I’ve seen these words about beautiful people crop up lately and I truly appreciate what they say. It is this very concept that I’ve thought about for years – mine involves invisible capes.
We’ve all had friends or loved ones who have experienced traumatic loss or hardships. And as most of us know, issues like death or divorce or hardship are truly uncomfortable concepts. But there are those who really just don’t know how to process it at all. In turn, many times they shy away from supporting those in need of support for fear of saying the wrong thing or being uncomfortable. Or they put it on their list, and get busy and forget.
The remaining population, in my estimation, are usually members of the invisible cape club. They wear an invisible cape which they have earned from evolving through whatever loss or hardship they have endured . A cape that can only be detected by others who are wearing one. A cape that enables them to sense when someone might need support, and to know what to do and what to say (or at least be willing to take a shot at it). A cape that makes them nicer to the Walmart checker who accidentally overcharges them or the waiter with the late food, at least most of the time. A cape that makes them a little more human.
Not all who experience loss or hardship are lucky enough to get a cape. Only those who have learned from their hardships, evolved as humans, and deepened their compassion for the human condition. We all shut down after tragic events, it’s expected. But those who choose to make it all the way over to the other side get the cape.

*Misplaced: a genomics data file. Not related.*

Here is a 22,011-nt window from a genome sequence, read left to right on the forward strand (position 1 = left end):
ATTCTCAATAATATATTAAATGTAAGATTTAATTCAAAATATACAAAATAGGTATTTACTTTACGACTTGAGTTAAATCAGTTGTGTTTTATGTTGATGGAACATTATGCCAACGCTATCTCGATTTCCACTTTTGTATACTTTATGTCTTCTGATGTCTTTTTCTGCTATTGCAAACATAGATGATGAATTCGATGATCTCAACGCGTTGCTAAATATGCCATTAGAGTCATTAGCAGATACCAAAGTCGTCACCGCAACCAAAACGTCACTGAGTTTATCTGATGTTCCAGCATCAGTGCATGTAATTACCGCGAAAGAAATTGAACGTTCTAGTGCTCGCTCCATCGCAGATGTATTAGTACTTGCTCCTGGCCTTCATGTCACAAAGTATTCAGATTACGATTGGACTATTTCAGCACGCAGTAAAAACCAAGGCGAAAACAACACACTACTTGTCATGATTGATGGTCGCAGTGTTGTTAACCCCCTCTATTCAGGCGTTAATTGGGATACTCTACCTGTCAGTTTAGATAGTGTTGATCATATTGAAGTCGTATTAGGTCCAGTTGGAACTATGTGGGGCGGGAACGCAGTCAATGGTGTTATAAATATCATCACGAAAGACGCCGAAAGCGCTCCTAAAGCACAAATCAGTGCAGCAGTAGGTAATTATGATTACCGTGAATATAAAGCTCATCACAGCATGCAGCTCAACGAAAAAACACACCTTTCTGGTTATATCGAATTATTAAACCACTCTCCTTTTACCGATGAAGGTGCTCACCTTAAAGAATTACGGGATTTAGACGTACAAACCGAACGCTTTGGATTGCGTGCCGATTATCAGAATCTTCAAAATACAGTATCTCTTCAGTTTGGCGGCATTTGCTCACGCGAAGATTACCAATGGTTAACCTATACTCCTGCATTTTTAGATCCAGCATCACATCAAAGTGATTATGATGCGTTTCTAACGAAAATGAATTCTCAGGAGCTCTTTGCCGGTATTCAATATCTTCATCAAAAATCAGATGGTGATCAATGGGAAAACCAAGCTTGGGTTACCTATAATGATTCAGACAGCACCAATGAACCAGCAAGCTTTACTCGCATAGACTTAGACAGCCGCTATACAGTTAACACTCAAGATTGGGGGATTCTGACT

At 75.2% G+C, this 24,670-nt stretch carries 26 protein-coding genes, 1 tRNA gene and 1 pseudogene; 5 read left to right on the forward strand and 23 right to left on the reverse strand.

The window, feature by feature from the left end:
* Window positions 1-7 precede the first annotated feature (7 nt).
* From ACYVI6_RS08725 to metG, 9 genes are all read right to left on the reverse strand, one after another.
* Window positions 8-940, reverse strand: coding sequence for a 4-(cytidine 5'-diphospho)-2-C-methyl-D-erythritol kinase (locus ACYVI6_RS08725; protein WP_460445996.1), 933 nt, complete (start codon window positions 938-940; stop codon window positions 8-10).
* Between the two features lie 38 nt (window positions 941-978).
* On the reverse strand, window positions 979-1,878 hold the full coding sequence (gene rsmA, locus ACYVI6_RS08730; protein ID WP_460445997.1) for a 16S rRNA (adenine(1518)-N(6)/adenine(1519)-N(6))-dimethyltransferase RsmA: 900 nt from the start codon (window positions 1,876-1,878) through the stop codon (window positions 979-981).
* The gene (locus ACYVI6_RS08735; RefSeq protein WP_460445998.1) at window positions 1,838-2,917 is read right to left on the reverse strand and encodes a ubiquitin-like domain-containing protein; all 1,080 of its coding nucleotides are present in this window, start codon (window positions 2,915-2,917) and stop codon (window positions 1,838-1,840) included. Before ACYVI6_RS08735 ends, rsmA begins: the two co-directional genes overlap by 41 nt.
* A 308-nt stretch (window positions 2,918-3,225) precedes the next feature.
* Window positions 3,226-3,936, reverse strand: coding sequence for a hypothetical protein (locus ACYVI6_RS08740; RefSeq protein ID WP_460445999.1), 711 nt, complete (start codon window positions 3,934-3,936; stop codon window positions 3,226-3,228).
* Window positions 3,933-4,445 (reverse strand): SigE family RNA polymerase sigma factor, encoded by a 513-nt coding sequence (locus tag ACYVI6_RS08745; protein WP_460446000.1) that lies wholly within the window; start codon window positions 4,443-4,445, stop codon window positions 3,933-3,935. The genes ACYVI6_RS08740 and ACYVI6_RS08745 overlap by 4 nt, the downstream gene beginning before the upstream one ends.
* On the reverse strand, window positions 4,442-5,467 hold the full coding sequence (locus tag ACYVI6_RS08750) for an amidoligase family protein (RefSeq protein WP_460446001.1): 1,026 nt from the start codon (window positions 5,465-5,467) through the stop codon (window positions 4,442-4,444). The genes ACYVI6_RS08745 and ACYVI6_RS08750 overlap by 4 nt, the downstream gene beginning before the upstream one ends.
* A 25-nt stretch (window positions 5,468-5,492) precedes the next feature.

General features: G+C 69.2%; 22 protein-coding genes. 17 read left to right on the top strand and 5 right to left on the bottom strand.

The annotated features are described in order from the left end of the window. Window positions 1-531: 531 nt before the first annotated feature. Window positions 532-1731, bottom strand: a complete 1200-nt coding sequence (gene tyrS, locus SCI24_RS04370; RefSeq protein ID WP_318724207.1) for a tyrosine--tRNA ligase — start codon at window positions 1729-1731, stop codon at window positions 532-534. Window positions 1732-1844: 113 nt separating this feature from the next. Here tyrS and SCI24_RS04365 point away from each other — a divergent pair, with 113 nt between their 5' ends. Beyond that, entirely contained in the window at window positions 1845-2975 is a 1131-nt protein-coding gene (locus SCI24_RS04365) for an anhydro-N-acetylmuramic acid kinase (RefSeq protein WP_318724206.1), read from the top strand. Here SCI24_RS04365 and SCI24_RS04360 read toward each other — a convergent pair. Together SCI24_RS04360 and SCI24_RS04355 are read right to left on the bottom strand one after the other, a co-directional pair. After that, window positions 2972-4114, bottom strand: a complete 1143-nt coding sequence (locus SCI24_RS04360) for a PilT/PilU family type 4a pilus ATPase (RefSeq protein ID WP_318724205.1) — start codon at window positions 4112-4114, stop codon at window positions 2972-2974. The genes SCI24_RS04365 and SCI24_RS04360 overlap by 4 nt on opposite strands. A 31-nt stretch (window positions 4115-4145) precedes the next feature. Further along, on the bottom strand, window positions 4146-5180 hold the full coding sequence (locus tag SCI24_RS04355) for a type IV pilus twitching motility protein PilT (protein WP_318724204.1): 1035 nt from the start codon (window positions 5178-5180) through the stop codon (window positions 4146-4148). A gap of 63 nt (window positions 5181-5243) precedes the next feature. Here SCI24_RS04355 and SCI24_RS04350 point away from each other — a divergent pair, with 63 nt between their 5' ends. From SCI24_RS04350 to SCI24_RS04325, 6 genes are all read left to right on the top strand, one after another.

They’ve put aside anger and resentment (and I know from experience that part isn’t always easy). And they’ve learned that each of us has a choice of what and how we want to be every minute of every day. And that there is no time like the present to make positive changes, or to write that letter or pick up the phone. Or volunteer for that committee they’ve been thinking about for years. Because life will always be busy and as a previous post of mine discussed, if it’s important, you make it happen. Plain and simple.
I’ve made a new friend who has a very sick sister who she may have to lose to Cancer soon. She has the cape and we talk the cape language. My niece who lost her mother at age 12 has a cape. My friend who lost her father has one, and my dad who lost his brother at a young age and then his own daughter has a big cape which offers me protection when I need it. Many of my friends who have suffered through painful divorces have capes. And my friend who lost his wife and whose children lost their mother to Cancer have them (the kids have junior capes for now but they are just as powerful).
Also my dear friend who suffers depression and my neighbor who lost her husband after years of suffering, but whose beautiful smile greets me each day. And my second Mom (my stepmom) who is one of the most selfless people I know who has herself experienced pain and loss. She is the epitomy of a card carrying cape member – a woman who sets aside her needs for others more times than I can count. Who forgives, who doesn’t get angry or feel sorry for herself – who is there for you when you need her before you knew you needed her. This is all part of the cape language.
Cape members can usually spot each other or at least recognize others of their kind when real conversations can take place. And once you experience cape language, it’s hard to go back to surface level conversation and falsities except in short doses. Afterall, we have to recharge our capes at some point.
Today I am ever so thankful for my cape. And I think I’m going to throw it in the wash more often and remind myself of its powers.